Time magazine has a short article this week that describes just how “radical” the Harry Potter books are when compared to similar series in the fantasy genre:
In The Lord of the Rings, J.R.R. Tolkien fused his ardent Catholicism with a deep, nostalgic love for the unspoiled English landscape. C.S. Lewis was a devout Anglican whose Chronicles of Narnia forms an extended argument for Christian faith. Now look at [J.K.] Rowling’s books. What’s missing? If you want to know who dies in Harry Potter, the answer is easy: God.
It’s true there is no prayer or religion in Harry Potter. Even though the whole book is full of things people should consider supernatural (ghosts, curses, Horcruxes, etc), those elements are not fictitious in their world. Everyone can observe them firsthand.
To say God is dead in the series is wrong. If something never lived in the first place, how can it die…?
The beauty of the scientific way of thinking is evident in the book. In Harry Potter and the Half-Blood Prince, one of the main plot points revolves around Dumbledore having a particular theory– one which he will not even elaborate on until Harry provides him with the evidence he needs to confirm his speculation. There’s no taking anything on faith. Harry is expected to question, and unless he does, he won’t discover the answers.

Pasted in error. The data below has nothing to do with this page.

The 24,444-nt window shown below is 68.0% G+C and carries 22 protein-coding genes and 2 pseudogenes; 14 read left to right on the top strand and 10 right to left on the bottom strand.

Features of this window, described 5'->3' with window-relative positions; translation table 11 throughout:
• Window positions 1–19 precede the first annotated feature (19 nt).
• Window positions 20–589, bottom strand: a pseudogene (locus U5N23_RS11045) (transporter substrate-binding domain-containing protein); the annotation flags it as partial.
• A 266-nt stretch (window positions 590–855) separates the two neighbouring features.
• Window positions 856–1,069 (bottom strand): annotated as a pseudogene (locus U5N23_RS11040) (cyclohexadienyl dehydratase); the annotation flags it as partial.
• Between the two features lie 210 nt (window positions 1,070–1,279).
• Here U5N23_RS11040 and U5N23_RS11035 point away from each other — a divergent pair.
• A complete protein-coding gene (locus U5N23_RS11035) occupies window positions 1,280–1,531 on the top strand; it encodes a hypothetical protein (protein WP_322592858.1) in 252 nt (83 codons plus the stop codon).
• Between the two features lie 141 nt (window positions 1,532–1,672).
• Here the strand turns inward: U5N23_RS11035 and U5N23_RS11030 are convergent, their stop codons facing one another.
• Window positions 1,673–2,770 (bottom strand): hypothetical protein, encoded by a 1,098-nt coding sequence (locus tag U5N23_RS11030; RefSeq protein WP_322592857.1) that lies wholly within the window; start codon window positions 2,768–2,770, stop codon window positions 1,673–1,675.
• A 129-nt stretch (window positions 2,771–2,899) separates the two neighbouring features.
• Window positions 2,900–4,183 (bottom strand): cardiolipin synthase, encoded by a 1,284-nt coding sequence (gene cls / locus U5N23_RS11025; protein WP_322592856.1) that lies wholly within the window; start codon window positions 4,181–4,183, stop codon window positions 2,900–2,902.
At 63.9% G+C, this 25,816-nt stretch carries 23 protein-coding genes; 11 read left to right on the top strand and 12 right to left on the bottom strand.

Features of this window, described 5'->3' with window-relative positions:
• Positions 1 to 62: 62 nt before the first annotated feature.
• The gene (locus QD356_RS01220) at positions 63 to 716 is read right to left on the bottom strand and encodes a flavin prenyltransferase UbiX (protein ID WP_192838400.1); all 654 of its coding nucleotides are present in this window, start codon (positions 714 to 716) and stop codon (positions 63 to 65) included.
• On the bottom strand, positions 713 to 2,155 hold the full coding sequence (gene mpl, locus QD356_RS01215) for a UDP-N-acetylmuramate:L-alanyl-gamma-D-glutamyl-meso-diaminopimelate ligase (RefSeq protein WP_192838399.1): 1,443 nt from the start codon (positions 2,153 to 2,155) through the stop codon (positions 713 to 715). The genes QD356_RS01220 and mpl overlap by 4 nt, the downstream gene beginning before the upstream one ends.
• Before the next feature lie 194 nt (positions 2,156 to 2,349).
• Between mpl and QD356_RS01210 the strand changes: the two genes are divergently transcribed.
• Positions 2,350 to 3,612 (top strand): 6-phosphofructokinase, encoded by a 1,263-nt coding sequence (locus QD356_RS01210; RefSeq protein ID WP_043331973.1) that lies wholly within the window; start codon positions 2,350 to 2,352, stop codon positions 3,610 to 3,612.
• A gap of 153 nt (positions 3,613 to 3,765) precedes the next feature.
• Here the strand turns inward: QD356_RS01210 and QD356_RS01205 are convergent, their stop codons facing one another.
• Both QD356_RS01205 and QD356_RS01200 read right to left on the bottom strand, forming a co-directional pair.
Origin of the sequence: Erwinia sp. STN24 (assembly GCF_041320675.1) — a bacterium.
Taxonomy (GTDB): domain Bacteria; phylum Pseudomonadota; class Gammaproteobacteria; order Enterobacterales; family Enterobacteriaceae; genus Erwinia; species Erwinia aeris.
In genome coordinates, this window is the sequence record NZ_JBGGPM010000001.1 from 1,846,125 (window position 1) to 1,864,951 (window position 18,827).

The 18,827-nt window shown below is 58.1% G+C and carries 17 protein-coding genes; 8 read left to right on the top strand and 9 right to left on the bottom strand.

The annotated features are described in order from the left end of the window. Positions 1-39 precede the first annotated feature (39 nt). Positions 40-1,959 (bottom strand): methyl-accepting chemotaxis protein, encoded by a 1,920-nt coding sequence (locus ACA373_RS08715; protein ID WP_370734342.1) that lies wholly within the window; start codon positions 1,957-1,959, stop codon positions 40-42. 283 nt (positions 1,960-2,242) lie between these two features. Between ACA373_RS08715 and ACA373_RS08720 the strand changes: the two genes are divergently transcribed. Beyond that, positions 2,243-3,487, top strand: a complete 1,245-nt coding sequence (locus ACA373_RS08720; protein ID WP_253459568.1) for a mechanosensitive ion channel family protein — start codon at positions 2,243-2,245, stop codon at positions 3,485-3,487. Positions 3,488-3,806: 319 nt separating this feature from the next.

Rowling has more in common with celebrity atheists like Christopher Hitchens than she has with Tolkien and Lewis.
That’s a stretch if I ever heard one… just because she doesn’t refer to religion in her books doesn’t imply she’s ideologically similar to Hitchens (who has said he’s not just an atheist, he’s an anti-theist).
What does Harry have instead of God? Rowling’s answer, at once glib and profound, is that Harry’s power comes from love. This charming notion represents a cultural sea change. In the new millennium, magic comes not from God or nature or anything grander or more mystical than a mere human emotion. In choosing Rowling as the reigning dreamer of our era, we have chosen a writer who dreams of a secular, bureaucratized, all-too-human sorcery, in which psychology and technology have superseded the sacred.
Next weekend, by the way, I’ll be taking a self imposed hiatus from the rest of the world.
I’ll be gone from Saturday morning (when Book 7 arrives) until I finish the whole thing.
In other words, I should be back by Saturday night.
[tags]atheist, atheism, Harry Potter, The Lord of the Rings, J.R.R. Tolkien, Catholic, C.S. Lewis, Anglican, Chronicles of Narnia, Christian, J.K. Rowling, Gd, Horcrux, Harry Potter and the Half-Blood Prince, Dumbledore, Christopher Hitchens[/tags]